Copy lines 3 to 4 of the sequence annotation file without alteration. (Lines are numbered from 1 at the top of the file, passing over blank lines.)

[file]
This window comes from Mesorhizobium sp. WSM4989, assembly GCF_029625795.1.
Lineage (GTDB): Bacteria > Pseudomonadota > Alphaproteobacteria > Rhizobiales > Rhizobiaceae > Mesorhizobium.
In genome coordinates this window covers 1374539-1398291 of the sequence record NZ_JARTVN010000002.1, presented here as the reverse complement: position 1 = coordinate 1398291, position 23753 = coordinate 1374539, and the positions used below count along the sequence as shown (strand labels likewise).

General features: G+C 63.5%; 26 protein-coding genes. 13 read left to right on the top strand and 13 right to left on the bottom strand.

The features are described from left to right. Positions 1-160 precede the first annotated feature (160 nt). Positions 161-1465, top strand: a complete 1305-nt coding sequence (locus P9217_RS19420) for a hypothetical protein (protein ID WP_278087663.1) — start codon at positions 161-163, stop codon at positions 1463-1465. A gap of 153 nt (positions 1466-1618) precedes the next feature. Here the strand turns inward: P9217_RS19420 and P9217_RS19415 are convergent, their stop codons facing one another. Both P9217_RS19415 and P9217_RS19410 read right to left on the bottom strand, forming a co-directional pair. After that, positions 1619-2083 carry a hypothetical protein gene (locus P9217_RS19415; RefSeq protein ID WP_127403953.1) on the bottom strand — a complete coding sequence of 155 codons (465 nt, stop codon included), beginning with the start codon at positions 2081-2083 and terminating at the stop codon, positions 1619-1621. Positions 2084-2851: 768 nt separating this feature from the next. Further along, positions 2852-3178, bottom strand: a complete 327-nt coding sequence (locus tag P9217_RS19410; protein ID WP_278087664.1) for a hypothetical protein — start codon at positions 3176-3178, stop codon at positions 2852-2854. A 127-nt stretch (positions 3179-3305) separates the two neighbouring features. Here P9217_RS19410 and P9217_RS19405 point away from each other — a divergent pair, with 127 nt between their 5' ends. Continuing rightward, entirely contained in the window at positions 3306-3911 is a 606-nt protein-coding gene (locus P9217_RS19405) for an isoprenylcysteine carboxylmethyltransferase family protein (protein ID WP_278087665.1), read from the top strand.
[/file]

In genome coordinates this window covers 1374539-1398291 of the sequence record NZ_JARTVN010000002.1, presented here as the reverse complement: position 1 = coordinate 1398291, position 23753 = coordinate 1374539, and the positions used below count along the sequence as shown (strand labels likewise).

General features: G+C 63.5%; 26 protein-coding genes. 13 read left to right on the top strand and 13 right to left on the bottom strand.